Boozer has had some impressive performances lately -- and against the Nets in recent years -- and he'll look to lead the Bulls to a 12th win in 14 games Friday against New Jersey.
After missing the first month of the season with a broken hand, Boozer has given Chicago (20-10) a needed physical presence in the post and has been instrumental to the team's surge. He's averaging 27.8 points and 12.3 rebounds in his last four games.
The Bulls lost their first two games following his return but have since won 11 of 13, with Boozer and All-Star point guard Derrick Rose starting to jell.
"He is teaching me," said Rose, averaging 24.5 points and 8.8 assists in the last six games. "He knows sometimes he doesn't need to set the pick or he can slip if I just drive at his man and his man stays with me I can just bounce pass and he has his left hand. Everything is coming to us, but we've got to continue to do it."
The Bulls defeated Milwaukee 90-77 on Tuesday to move 10 games over .500 for the first time since finishing the 2006-07 season 49-33, and now they face a New Jersey team that is 72 games below .500 since the start of last season.
Although the Nets went 12-70 in 2009-10, they managed to take two of three from Chicago for their only season series win over any opponent. One of those victories came at the United Center, the Nets' lone road victory in a stretch of 28 games away from New Jersey.
A major reason the Bulls struggled in last season's defeats to the Nets is because they were outscored by an average of 13.0 points in the paint. They should have better luck inside with the 6-foot-9 Boozer, who is averaging 29.7 points on 74.5 percent shooting and 9.3 rebounds in his last three games against New Jersey.
The Nets (9-23) arrive in Chicago following a sloppy 114-93 loss to Oklahoma City on Wednesday, their third straight defeat by at least 14 points.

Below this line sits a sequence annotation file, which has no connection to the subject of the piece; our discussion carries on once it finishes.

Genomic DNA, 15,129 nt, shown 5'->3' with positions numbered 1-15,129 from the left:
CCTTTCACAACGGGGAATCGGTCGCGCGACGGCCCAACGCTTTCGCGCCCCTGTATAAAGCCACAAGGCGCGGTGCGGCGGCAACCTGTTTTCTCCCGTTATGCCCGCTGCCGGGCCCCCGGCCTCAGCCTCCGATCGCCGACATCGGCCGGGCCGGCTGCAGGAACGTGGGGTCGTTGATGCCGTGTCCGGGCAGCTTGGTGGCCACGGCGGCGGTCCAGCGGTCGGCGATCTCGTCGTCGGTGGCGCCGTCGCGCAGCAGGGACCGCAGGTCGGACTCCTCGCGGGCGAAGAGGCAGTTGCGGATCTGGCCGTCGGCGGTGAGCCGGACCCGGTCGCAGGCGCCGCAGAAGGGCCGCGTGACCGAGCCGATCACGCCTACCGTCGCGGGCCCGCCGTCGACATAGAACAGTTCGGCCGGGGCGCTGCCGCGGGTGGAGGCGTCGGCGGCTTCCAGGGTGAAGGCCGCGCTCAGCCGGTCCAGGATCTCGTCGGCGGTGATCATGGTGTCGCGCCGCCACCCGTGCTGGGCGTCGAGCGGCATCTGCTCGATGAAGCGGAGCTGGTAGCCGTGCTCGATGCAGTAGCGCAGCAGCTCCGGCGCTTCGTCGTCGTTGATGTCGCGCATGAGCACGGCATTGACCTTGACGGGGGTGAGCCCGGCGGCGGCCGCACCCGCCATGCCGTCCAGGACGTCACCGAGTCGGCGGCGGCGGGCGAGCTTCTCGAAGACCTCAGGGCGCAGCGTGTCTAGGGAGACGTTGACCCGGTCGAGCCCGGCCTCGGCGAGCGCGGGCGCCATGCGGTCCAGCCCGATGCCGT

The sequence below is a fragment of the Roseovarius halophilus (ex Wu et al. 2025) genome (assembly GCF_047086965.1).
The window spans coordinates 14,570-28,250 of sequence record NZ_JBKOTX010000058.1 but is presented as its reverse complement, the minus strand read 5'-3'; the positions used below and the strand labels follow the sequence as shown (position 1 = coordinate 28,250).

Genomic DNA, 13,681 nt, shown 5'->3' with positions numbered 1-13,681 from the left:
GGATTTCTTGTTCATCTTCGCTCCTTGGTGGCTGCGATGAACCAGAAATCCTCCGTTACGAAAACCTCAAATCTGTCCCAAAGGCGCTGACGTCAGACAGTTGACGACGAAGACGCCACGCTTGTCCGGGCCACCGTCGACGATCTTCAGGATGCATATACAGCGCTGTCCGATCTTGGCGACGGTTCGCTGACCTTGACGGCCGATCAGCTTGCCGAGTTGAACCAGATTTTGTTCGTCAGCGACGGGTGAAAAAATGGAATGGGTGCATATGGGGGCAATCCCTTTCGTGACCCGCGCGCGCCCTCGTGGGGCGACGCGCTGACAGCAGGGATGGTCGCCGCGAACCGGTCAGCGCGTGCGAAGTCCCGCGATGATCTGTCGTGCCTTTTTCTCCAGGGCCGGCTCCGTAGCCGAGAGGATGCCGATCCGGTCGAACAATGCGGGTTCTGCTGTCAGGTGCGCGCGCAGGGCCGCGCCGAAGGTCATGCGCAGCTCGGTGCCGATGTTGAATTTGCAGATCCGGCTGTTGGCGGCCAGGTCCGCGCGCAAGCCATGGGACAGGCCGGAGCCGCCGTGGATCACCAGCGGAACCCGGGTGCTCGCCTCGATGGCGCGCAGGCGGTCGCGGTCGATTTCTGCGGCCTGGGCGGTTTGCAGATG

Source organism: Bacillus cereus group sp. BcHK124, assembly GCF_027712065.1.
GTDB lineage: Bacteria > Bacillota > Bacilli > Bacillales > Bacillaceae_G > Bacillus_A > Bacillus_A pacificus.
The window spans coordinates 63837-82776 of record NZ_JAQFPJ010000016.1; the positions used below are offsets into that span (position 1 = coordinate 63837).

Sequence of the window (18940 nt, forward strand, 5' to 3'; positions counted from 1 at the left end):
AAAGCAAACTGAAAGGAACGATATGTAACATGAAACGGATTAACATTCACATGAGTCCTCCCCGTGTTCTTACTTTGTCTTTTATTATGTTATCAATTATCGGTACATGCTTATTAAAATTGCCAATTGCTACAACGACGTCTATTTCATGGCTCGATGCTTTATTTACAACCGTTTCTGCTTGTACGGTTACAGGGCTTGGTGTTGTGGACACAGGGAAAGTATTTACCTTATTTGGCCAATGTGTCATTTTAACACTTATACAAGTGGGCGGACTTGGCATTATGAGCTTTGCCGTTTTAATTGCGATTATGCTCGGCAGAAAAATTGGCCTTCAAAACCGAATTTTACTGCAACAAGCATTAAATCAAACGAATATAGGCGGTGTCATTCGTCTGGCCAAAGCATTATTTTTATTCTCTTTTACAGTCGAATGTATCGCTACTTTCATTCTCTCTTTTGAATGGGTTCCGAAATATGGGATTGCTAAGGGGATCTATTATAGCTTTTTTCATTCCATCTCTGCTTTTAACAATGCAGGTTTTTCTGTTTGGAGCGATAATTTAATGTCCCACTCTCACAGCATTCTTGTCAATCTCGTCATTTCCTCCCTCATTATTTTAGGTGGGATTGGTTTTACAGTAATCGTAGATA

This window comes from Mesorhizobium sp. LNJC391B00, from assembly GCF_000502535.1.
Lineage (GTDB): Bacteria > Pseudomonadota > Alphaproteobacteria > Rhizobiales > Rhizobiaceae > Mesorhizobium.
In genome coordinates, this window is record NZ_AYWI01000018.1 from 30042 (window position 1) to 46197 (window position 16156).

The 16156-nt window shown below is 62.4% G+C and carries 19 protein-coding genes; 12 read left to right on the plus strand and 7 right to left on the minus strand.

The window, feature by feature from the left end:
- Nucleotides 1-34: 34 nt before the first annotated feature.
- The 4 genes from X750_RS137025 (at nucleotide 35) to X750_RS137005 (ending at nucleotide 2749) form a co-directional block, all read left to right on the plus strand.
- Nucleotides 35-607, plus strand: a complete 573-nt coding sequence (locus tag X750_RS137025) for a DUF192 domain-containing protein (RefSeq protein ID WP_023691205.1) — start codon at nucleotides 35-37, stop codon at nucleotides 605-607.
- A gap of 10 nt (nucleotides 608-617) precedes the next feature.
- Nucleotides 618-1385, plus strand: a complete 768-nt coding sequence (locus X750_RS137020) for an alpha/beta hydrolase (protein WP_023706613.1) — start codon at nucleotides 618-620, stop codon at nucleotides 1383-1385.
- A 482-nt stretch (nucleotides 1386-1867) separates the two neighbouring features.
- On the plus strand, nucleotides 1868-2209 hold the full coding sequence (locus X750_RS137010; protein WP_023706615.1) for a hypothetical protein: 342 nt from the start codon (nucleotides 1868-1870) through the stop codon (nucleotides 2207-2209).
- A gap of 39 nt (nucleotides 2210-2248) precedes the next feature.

Devin Harris and Brook Lopez each scored 19 points against the Thunder but also combined for seven of New Jersey's 23 turnovers. The second and third quarters were especially discouraging for the Nets, as they had 16 turnovers to only five assists while being outscored 64-46.
"We're not in good rhythm right now and we're going to have to break out of it here sometime soon," said coach Avery Johnson, whose Nets have lost 12 of 13 on the road.
All these turnovers have put extra pressure on New Jersey's defense, which is already struggling.
The Nets are yielding an average of 107.7 points on 52.5 percent shooting during their skid after limiting teams to an average of 90.7 points on 41.3 percent shooting in splitting their previous six games. If New Jersey allows 100 points for a fourth straight game, that could spell trouble, as the Bulls have won each of their last seven contests when reaching the century mark.
"We're in a bad cycle defensively," Johnson said. "The turnovers don't help our defense at all. We think we're pretty good when we get in the half court and get our defense set, but we're not as good when we're turning the ball over."